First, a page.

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Are HeLa cells dangerous?

I had to use them in an experiment in one of my lab classes at my college. There were no safety precautions and we weren't even told what these HeLa cells were. The cells were suspended in a chilled liquid. I wasn't wearing gloves and I think I got some of the liquid on my fingers. I had no idea they were cancerous. I see a potential lawsuit against this school if they will cause harm to me since we were not told that they could be potentially harmful. I only got them on my fingers and I washed my hands several times during the lab. Am I safe? Only answer if you know please

2 Answers

  • Eric
    Lv 4
    7 years ago
    Favorite Answer

    HeLa cells have been grown for years by numerous researchers and do not require any special safety precautions. Spilling some fluid on your skin will do nothing. Even if they somehow got into your blood stream you are not going to get cancer!!! Stop worrying.

  • George
    Lv 6
    7 years ago

    More likely than not, you are safe--especially since you washed your hands, thoroughly.

    To be on the safe side, I would make a visit to a physician (not a student health physician)--but a general practice physician, just to be safe. Document everything---the day, date, time, of occurrence, the lab instructor, the department, supervisor. If there are witnesses (e.g. fellow students) who are upset, talk to them privately. Prepare a written statement to take to a physician--even a neighborhood clinic physician, and have them attach your notes to your file/records.


    I base this answer from the following:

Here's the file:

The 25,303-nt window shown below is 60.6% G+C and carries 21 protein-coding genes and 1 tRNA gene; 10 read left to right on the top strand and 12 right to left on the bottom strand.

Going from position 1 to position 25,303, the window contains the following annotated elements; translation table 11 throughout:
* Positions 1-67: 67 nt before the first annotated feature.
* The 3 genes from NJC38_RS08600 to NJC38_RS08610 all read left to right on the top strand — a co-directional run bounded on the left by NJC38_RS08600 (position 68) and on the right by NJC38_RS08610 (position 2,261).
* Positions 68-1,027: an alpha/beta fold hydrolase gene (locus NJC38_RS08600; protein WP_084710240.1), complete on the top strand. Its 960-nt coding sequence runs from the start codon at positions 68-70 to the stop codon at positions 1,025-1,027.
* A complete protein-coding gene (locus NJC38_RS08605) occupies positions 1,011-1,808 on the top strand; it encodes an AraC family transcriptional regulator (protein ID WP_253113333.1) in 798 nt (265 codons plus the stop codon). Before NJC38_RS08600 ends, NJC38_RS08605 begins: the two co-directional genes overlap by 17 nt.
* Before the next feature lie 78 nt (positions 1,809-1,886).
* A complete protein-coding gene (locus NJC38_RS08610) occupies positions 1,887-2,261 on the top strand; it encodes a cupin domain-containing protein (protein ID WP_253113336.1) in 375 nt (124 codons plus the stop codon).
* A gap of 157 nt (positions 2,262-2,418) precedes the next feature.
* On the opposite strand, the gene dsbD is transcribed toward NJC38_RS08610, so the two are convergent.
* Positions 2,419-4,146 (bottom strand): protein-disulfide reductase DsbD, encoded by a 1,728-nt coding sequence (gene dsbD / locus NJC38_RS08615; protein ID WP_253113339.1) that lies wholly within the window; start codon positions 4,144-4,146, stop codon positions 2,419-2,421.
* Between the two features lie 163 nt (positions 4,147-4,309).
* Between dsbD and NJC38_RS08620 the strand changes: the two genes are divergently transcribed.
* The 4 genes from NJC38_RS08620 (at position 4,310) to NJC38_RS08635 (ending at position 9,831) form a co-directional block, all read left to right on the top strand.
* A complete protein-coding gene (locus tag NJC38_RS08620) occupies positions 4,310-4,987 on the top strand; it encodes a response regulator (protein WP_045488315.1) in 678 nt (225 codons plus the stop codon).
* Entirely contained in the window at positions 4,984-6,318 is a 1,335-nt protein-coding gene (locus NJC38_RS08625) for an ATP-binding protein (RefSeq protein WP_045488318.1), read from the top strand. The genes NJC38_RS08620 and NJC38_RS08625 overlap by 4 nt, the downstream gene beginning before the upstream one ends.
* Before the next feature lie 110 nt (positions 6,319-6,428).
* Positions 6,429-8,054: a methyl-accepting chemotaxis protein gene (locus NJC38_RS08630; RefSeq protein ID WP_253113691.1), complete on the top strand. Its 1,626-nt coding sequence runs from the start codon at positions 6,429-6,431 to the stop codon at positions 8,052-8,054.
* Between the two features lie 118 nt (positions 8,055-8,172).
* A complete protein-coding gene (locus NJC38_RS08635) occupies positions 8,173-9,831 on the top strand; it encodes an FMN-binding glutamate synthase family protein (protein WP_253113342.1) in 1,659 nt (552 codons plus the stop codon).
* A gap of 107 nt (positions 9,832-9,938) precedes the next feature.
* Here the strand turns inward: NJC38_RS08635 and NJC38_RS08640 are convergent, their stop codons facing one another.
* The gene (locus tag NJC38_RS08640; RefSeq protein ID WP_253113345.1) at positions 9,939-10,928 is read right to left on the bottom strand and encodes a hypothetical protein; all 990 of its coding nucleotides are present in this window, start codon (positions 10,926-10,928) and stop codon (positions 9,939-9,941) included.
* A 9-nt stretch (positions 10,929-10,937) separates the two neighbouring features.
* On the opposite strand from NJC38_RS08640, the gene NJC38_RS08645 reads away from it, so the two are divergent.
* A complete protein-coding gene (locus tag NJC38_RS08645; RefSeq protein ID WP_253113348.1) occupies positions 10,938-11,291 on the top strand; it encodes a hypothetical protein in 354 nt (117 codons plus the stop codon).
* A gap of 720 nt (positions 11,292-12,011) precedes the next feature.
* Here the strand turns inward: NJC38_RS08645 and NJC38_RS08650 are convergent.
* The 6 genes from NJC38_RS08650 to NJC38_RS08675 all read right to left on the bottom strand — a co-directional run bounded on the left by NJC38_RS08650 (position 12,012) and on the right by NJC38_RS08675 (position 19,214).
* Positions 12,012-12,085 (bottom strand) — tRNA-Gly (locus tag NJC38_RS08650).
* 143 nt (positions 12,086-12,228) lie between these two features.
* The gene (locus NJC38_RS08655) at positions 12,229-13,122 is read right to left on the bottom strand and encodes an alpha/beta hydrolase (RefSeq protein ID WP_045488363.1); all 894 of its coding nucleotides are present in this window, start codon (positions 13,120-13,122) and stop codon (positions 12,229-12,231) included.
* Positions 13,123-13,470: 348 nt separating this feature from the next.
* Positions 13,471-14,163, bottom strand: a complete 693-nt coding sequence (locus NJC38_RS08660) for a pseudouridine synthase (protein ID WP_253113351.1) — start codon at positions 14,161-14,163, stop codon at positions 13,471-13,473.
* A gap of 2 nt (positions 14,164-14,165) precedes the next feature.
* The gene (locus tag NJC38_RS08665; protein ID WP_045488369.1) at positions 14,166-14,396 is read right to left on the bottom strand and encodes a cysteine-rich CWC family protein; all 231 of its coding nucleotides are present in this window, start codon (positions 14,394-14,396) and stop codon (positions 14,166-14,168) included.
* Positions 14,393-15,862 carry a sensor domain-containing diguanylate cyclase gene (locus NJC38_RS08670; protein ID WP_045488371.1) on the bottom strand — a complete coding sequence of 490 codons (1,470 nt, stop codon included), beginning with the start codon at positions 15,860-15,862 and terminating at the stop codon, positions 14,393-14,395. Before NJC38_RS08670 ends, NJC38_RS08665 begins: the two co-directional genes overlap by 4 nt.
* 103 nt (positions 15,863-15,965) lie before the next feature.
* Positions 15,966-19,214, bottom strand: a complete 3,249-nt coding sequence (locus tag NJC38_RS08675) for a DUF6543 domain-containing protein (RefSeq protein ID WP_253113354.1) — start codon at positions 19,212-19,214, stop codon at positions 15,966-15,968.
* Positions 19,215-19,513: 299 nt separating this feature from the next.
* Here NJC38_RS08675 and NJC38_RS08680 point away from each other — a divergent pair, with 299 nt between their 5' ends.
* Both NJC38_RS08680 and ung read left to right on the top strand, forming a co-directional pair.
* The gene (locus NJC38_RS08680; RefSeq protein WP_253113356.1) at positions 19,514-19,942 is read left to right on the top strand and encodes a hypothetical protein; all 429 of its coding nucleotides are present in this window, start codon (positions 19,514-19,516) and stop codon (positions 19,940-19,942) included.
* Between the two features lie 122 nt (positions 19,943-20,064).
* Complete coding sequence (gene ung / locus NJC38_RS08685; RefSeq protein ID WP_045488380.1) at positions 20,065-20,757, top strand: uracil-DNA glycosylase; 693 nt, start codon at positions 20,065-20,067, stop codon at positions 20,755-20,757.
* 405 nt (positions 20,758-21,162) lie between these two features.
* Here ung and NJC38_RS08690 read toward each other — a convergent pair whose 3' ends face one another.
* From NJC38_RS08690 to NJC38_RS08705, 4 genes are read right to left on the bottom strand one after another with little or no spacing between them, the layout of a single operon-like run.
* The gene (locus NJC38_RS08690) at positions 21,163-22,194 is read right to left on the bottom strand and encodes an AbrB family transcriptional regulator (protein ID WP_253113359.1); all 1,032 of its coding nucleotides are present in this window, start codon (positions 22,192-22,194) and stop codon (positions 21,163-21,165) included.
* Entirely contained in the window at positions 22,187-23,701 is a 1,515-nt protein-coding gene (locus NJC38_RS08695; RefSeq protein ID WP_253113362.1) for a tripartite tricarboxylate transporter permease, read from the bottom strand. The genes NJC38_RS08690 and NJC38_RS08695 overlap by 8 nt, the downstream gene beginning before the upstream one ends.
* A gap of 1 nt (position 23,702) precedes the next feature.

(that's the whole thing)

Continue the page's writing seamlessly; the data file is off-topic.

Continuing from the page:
quoted directly from:


    "...'They could grow on a doorknob'

    Since HeLa cells were so easy to process and grow, in a monolayer or in suspension, scientists joked that they might survive on a doorknob or in a sink drain. This turned out not to be so amusing. On a conference on cell culture, somebody announced that he had found that 18 of the then most commonly used cell cultures (mostly of Caucasian origin) seemed to be contaminated by cells derived from a ***** person, most probably HeLa cells. Indeed, it turned out that HeLa cells could survive without optimal culture conditions: on pipettes, lab coats, and unwashed hands. Once one HeLa cell ended up in a dish of another culture, it would soon take over. ..."


    From a Canadian manual---yet useful--directly from: (pdf file):


    "... 𝒂 π’”π’‘π’†π’„π’Šπ’‡π’Šπ’„ π’†π’™π’‚π’Žπ’‘π’π’† 𝒇𝒐𝒓 π’”π’π’Žπ’† π’„π’π’Žπ’Žπ™€π’π’π’š 𝒖𝙨𝒆𝒅 𝒄𝒆𝒍𝒍𝒔 :

    Although HEK293 and HeLa cells are classified as risk group 2 by the Public Health Agency of Canada (PHAC) and the Canadian Food Inspection Agency (CFIA) because they contain adenovirus or papilloma virus genetic material, respectively, (and SV40T for HEK293T),because these cells do not contain the complete viral genome for the respective viruses the risk of generation of these viruses by these cells is extremely low.

    Proper aseptic microbiological techniques will be used so as not to contaminate these cells with virus that might recombine and mobilize these viral genes into infective particles.

    As required by the PHAC and CFIA on import permits, HEK293 and HeLa cells will be treated as risk group 2 agents. ..."


    So, if they got on your fingers only, and you thoroughly washed your hands, your should be fine.

    HOWEVER, I am surprised, and shocked---by the carelessly and negligence of the failure to inform--and fail to take proper safety precautions. If someone had an open wound, or got a cut, this could, potentially, enter the bloodstream and could very well be dangerous! Furthermore, this sets a bad example of failure to practice appropriate safety procedures (often handling such material--even "HeLa cells in solution"---are done in the "hood" with gloves, goggles, and full protective gear (fully covered shoes). Failure to following safety protocols puts everyone--including the lab instructor--at risk.

    Someone---even parents paying for college---needs to speak up---even report this to the county health department of the county of the college, and ask who to contact from there---e.g. OSHA, etc. This really needs to be investigated to prevent such future occurrences. Furthermore, what should be addressed is the potential or ALL students in the lab to have "been exposed to a potential "biohazard" and whether they need a medical follow-up at the college's expense!

    Source(s): Web. Date viewed/accessed: 20 March 2014.
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